I am tired of paying my fair share of the numerous taxes, fees, surcharges, etc., and then paying for bad government decisions against my will and with my money!

Economically beleaguered Michigan (due to their dummy politicians) faces a possible government shutdown - shuttering highway rest areas, state parks, construction projects and the state lottery - if lawmakers fail to reach a budget deal in the next few days.

The state with the nation's highest unemployment rate (thanks to their tax rates and anti business climate)has a nearly $3 billion shortfall. Federal recovery act money will fill more than half the gap, but the spending cuts or tax increases needed to fill the rest have caused bitter infighting at the state Capitol.

Michigan is one of just two states whose budget year starts Oct. 1. The other, Alabama, already has a spending plan in place, according to the National Conference of State Legislatures. If lawmakers in Lansing don't make progress soon, Michigan could join the eight other states that failed to meet budget deadlines - but did not shut down - this year.

That's something neither Democratic Gov. Jennifer Granholm nor lawmakers want to do. They're haunted by memories of the fallout from an hours-long government shutdown in 2007 and want to avoid the resulting voter disgust and national derision.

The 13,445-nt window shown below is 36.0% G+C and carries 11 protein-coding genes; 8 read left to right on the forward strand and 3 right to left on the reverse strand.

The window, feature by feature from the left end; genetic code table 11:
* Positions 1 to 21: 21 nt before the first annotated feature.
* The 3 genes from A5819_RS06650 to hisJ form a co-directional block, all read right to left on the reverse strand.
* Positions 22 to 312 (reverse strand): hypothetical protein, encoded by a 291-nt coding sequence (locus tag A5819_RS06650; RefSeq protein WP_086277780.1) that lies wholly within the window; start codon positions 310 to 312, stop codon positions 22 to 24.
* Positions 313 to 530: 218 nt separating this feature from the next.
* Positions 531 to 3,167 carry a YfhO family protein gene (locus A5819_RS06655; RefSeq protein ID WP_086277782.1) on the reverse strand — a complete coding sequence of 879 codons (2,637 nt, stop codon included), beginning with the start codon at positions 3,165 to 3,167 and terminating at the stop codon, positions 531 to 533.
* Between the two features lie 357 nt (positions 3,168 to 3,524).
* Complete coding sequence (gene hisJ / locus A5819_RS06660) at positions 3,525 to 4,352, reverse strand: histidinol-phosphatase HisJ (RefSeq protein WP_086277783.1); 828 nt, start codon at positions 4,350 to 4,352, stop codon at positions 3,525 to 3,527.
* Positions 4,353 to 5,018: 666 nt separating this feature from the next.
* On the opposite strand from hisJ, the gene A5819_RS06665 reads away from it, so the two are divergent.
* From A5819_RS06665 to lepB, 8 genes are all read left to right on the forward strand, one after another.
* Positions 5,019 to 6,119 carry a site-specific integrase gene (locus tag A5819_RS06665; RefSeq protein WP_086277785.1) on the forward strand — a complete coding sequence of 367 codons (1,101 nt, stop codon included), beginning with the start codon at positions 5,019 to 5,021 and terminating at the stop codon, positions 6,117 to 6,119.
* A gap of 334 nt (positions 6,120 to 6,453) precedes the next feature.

Darin and Jenni Johnson of Howell were told to leave their campsite at Sleepy Hollow State Park near Laingsburg on a Sunday night two years ago as the state headed toward a shutdown.

"We had to cut our weekend short because they kicked everyone out. It was a gorgeous weekend," said Jenni Johnson, who was back at the park northeast of Lansing with her husband Thursday for an extended weekend in their pop-up trailer.

She recalled one couple from out of state who had planned to stay another week.

"I'm sure it didn't leave them with a good impression," Jenni Johnson said.

Bob Terranova worries any lottery suspension could cost him business at the convenience store he owns in the town of DeWitt just north of Lansing.